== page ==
Giant trees. Gorgeous beaches. Washington's National Park will make a nature lover out of anyone - even city kids
“That’s silly!” laughs Lilli, my 3-year-old daughter, as we come upon a phone booth topped with a thick bed of moss. We’re in Olympic National Park’s Hoh Rain Forest, which, as one of the world’s most well-watered spots, is like a Dr. Seuss book come to life.
Moss covers the railings of the bridge we cross over a creek, and a carpet of duckweed and hornwort floats in the water below. Spruce and hemlock form a dense green canopy above us. I half-expect a green Zizzer-Zazzer-Zuzz to materialize, trailing a tail of moss.
We’re here in the wet northwest corner of Washington because I wanted to show my kids the wow power of nature. My husband, Jeremy, and I worried that our urban children,
Lilli and 1-year-old Toby, wouldn’t come to love the outdoors the way we had. Olympic National Park, with its roster of superlatives ―
green rain forests, tall trees, long beaches, and wild waterfalls ― seemed like just the right place for a crash course in nature. To that end, we’ve planned a six-day tour of the park, starting in the north and circling counterclockwise along the perimeter, staying in a different lodge almost every night and ending at Lake Quinault, an idea that Jeremy hates and Lilli loves. Let the games begin.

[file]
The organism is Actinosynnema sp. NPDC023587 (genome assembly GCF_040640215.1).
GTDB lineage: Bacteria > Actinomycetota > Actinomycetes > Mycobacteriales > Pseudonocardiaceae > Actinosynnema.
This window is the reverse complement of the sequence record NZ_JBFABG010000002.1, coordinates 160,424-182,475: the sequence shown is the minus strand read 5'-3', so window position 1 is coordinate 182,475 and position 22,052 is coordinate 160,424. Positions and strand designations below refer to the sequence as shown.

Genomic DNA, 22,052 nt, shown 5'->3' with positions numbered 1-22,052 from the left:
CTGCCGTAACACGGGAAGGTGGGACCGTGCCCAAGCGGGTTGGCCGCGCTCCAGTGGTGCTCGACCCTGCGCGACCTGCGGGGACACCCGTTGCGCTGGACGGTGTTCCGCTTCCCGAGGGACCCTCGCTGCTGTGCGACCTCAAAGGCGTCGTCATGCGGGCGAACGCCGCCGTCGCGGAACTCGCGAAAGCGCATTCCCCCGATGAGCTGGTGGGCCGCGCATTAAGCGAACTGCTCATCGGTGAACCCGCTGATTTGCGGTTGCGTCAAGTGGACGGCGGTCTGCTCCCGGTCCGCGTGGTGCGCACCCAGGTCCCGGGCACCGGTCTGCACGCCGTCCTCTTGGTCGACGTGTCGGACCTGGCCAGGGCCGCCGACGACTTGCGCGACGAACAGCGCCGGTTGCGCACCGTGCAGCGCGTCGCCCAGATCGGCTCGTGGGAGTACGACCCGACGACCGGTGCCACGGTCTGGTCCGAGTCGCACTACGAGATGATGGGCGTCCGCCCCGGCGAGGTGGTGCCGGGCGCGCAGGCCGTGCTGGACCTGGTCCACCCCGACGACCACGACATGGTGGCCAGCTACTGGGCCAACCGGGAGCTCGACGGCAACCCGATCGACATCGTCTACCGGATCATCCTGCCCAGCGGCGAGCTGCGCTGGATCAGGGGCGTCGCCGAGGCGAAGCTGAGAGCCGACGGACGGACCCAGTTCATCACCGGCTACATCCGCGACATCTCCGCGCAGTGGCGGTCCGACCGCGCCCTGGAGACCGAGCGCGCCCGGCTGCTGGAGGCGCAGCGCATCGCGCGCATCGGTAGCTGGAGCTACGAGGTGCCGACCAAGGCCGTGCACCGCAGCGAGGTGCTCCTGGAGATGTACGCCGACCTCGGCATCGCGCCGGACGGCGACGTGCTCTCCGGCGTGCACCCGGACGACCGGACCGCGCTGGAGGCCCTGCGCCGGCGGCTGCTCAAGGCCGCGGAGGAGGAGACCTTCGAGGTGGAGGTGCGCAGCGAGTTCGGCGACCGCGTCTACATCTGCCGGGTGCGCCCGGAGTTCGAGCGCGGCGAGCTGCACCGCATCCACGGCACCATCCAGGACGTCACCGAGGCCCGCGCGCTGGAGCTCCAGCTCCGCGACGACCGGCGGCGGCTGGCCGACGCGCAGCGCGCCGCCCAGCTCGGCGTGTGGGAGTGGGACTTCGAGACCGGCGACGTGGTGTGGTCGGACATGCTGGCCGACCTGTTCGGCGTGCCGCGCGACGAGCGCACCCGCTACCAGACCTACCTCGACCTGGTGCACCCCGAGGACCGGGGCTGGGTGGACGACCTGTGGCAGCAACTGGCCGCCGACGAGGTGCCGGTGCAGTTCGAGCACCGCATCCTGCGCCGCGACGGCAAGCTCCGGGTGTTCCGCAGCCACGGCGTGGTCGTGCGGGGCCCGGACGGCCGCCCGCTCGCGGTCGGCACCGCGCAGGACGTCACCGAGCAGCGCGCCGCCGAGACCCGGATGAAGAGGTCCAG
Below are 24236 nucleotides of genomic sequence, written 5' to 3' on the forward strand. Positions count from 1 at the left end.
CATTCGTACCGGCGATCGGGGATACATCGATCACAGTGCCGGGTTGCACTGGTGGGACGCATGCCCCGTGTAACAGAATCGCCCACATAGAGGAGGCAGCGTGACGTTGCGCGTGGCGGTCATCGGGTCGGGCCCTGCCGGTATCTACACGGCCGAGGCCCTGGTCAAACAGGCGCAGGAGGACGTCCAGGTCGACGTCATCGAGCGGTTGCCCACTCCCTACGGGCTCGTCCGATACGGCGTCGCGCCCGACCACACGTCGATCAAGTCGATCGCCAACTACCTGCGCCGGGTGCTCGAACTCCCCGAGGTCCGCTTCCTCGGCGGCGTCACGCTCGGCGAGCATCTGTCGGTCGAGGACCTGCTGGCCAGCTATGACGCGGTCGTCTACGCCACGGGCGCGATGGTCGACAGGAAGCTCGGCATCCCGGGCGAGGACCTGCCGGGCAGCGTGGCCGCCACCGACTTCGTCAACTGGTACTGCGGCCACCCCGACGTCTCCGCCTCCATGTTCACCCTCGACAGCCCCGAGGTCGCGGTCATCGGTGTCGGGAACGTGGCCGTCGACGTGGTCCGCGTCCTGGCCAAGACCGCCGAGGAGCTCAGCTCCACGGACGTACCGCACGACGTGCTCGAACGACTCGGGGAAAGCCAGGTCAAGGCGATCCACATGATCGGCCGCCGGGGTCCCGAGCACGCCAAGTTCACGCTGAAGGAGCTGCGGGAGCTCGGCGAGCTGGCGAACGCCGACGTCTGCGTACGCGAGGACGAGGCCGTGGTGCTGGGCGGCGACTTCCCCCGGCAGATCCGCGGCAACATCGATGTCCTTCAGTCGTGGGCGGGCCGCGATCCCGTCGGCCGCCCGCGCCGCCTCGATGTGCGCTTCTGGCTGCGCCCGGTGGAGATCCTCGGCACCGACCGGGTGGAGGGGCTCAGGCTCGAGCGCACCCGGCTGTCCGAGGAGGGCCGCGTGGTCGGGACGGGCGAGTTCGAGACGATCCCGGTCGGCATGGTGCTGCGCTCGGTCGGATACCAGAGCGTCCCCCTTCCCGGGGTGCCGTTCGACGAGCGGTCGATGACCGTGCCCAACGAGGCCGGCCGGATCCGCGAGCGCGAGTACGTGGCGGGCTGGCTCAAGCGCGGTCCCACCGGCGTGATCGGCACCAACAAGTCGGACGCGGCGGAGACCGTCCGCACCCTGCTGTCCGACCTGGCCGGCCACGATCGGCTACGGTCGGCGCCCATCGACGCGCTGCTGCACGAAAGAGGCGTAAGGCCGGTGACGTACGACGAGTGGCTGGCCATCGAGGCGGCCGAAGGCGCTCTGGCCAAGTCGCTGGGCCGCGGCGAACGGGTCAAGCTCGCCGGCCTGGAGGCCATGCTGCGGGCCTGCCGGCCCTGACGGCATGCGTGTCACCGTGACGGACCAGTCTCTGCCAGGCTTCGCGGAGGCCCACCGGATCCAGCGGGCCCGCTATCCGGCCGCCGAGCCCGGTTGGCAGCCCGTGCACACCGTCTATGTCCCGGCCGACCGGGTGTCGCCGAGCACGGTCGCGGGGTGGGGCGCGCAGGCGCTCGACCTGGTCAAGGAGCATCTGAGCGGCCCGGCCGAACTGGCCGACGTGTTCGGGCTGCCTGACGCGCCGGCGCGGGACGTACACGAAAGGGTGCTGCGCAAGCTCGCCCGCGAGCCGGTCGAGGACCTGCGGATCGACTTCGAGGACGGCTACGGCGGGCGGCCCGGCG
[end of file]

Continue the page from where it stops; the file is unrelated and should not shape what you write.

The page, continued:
MOST OVERRATED HOT SPRINGS
Sol Duc hot springs
Things don’t start well. I had pictured Sol Duc hot springs – one of our first stops in the northwestern part of the park – as a series of remote, wilderness-surrounded springs carved out of the earth. We would be the only people there. An elk might be snacking on salmonberries nearby.
In fact, the hot springs consist of three sulfurous soaking pools of various sizes and temperatures, plus a large, unheated swimming pool. They’re crowded and expensive ($11, $8 ages 4-12). But Lilli and Toby are in heaven. Lilli starts with the swimming pool: She cannonballs in from one side, then runs up and down a ramp on the other, over and over and over until I think we’re both going to freeze. Toby splashes and coos in the shallowest soaking pool with Dad, who shoots me a look that clearly indicates: “Well, whatever. At least the kids like it.”
Sol Duc redeems itself in my eyes when we take the 0.8-mile hike to Sol Duc Falls later that day. We timidly venture out on a bridge that crosses a canyon for an up-close view of three sheets of white water crashing down into a crevasse of black rock.
On what she liked better, the hot springs or the falls: “The swimming pool!”
MOST BLASÉ BOY
Upper Hoh Road
Now we’re en route to the rain forest – the part I’m most excited about, not least because this is where Olympic’s legendary Roosevelt elk live. Lilli is asleep in the back of the car, and the rest of us are stretching our legs alongside Upper Hoh Road, when five elk amble into the meadow across the street, grazing intently as if we weren’t there. I’m thrilled, having longed to see one of these beasts, whose protection was a major reason for the park’s creation. (President Theodore Roosevelt, after whom the elk are named, designated the land a national monument in 1909; it became a national park in 1938.) “Toby, look!” I say, pointing. He looks the other way, at what I can’t even tell. It occurs to me that maybe you can’t teach nature appreciation. Maybe this entire idea is flawed.
Could the kid just humor me by at least glancing at the elk? Instead, he looks in the other direction, as if he’s got better things to do.